Safety experts have urged the government to exclude US car imports from any post-Brexit trade deal with Donald Trump, warning that they have lower safety standards.
The Parliamentary Advisory Council on Transport Safety says imported vehicles should still have to meet British standards for collisions with pedestrians, children, and people on bikes – which many US vehicles do not.
The Council has written to Trade Secretary Liz Truss warning that US safety standards “are much lower than those permitted for vehicles sold in the UK”.
The warning mirrors a row over US food imports and whether food produced to lower US animal welfare and safety standards could be allowed into British supermarkets under a free trade agreement.
“We note that in negotiations covering food safety the USA has argued against accepting higher UK standards. It has sought to characterise these as protectionism,” the Council said in a letter to Ms Truss first reported by the BBC.
“We are concerned that pressure for lower safety standards will be applied in negotiations regarding the automotive sector.
“US vehicle safety standards are much lower than those permitted for vehicles sold in the UK.”
A 2018 report by the World Health Organisation which reviewed laws and crashes in 175 nations found that the US’s traffic fatality rate was 12.4 deaths per 100,000 — around 50 per cent higher than comparable countries in western Europe, Canada, Australia and Japan.
The same report also said the US lagged behind Europe, including the UK, on implementing UN vehicle safety standards.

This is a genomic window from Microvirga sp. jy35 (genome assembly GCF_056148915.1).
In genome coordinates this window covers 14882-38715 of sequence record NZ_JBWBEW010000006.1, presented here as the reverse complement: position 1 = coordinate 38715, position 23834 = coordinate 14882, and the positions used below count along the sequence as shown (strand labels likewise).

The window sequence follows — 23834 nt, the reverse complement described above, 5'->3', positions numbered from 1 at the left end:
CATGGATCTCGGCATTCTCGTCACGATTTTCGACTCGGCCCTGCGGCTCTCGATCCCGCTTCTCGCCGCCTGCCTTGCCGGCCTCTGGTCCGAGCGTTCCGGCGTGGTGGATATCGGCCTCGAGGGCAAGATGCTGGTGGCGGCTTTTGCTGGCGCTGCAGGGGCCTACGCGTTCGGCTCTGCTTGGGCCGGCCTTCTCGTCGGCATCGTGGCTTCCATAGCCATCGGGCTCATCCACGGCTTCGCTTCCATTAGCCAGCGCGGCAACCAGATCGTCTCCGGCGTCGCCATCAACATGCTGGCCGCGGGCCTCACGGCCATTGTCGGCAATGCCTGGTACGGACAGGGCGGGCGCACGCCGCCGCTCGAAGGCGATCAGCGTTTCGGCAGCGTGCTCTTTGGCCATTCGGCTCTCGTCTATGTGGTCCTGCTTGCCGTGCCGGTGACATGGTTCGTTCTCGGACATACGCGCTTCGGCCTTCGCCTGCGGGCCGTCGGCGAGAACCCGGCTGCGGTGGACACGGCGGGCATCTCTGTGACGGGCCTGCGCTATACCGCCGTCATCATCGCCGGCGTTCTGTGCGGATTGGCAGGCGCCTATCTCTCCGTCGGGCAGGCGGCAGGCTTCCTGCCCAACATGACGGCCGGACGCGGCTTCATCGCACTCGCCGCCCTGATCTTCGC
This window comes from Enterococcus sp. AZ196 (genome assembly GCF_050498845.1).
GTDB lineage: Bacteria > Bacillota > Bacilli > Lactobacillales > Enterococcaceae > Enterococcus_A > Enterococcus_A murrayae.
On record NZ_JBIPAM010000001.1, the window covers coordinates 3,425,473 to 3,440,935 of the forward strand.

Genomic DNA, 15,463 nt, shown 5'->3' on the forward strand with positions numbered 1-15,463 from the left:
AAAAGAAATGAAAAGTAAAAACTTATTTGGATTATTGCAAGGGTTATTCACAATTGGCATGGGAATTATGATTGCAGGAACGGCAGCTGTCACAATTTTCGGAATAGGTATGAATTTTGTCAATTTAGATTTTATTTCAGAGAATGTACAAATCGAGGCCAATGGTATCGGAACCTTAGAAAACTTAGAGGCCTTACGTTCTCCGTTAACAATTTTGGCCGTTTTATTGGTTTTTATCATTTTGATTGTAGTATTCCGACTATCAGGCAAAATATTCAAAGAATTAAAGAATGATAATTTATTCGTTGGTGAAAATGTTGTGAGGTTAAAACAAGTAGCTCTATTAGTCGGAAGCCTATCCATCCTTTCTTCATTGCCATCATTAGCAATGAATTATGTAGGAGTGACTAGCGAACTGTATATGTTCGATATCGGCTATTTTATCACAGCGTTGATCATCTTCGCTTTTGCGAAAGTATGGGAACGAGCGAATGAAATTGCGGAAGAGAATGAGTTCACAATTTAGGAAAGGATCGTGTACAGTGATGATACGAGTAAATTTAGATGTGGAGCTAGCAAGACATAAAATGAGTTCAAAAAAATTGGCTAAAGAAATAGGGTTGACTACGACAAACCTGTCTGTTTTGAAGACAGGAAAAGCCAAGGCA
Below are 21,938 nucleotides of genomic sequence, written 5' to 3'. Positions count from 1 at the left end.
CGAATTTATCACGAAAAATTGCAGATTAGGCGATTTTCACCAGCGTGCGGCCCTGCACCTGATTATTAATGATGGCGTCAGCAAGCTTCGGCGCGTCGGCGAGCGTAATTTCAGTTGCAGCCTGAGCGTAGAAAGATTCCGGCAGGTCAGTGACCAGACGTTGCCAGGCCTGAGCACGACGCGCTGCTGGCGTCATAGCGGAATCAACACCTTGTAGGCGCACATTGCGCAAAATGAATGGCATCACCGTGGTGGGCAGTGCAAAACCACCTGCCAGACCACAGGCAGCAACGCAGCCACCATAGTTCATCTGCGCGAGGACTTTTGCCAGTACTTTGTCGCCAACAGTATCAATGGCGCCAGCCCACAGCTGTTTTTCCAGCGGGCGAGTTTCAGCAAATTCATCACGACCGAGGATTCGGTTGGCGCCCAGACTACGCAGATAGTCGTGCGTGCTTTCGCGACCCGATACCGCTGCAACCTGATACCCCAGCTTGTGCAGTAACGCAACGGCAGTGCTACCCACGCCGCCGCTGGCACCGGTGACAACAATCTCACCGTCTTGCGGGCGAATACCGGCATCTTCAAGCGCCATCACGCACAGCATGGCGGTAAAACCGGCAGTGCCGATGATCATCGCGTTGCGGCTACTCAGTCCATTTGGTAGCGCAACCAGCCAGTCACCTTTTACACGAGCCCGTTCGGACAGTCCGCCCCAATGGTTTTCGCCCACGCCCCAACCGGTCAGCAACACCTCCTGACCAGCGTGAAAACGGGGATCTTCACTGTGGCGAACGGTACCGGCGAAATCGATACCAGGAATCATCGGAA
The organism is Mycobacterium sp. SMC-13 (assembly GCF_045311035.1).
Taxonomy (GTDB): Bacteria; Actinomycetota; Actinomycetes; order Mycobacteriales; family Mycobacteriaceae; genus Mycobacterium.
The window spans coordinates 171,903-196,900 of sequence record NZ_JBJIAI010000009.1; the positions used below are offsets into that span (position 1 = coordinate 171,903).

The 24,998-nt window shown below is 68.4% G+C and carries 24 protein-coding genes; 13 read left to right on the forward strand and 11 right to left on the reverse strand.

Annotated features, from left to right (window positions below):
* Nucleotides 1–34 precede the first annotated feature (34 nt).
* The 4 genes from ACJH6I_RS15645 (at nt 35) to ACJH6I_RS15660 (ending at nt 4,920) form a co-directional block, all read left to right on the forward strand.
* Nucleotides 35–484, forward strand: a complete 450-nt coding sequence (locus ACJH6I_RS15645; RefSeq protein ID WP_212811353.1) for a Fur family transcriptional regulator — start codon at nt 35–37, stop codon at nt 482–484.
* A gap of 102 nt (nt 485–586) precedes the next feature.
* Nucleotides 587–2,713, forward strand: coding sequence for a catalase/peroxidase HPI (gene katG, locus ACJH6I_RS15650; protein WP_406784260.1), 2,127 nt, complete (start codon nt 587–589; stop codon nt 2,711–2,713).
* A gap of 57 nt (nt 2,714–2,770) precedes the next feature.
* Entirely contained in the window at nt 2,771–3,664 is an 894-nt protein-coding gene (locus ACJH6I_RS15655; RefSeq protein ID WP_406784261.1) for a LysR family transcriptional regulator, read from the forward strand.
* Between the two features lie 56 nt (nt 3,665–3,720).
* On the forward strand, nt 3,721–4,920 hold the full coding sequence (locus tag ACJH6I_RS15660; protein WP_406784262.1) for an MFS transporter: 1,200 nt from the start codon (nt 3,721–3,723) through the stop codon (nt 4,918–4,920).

The head of the UK Transport Research Laboratory, Richard Cuerden, told the BBC: “We know the prime minister and others have said the automotive sector is on the cards for a new trade deal after Brexit. Well, it’s fine to trade – but they have to meet our rules in this regard.”
A Department for Transport spokesperson said: “Road safety or environmental standards will not be diminished as part of a free trade agreement with the USA or any other country.”
Sam Lowe, a trade policy expert and senior research fellow at the Centre for European Reform, told The Independent he would expect a US trade deal to lift tariffs on American cars but that this might not lead to more on the roads.
“The main reason US cars aren’t more popular in the UK and Europe isn’t necessarily tariffs or the need to meet more stringent standards, it’s that British consumers don’t like them very much,” he said.
“I would expect any trade agreement between the US and UK to remove tariffs on cars, but I wouldn’t expect that to lead to loads more American cars on the roads in Britain.”
Negotiations between the US and UK with a view to signing a free trade deal started at the beginning of May.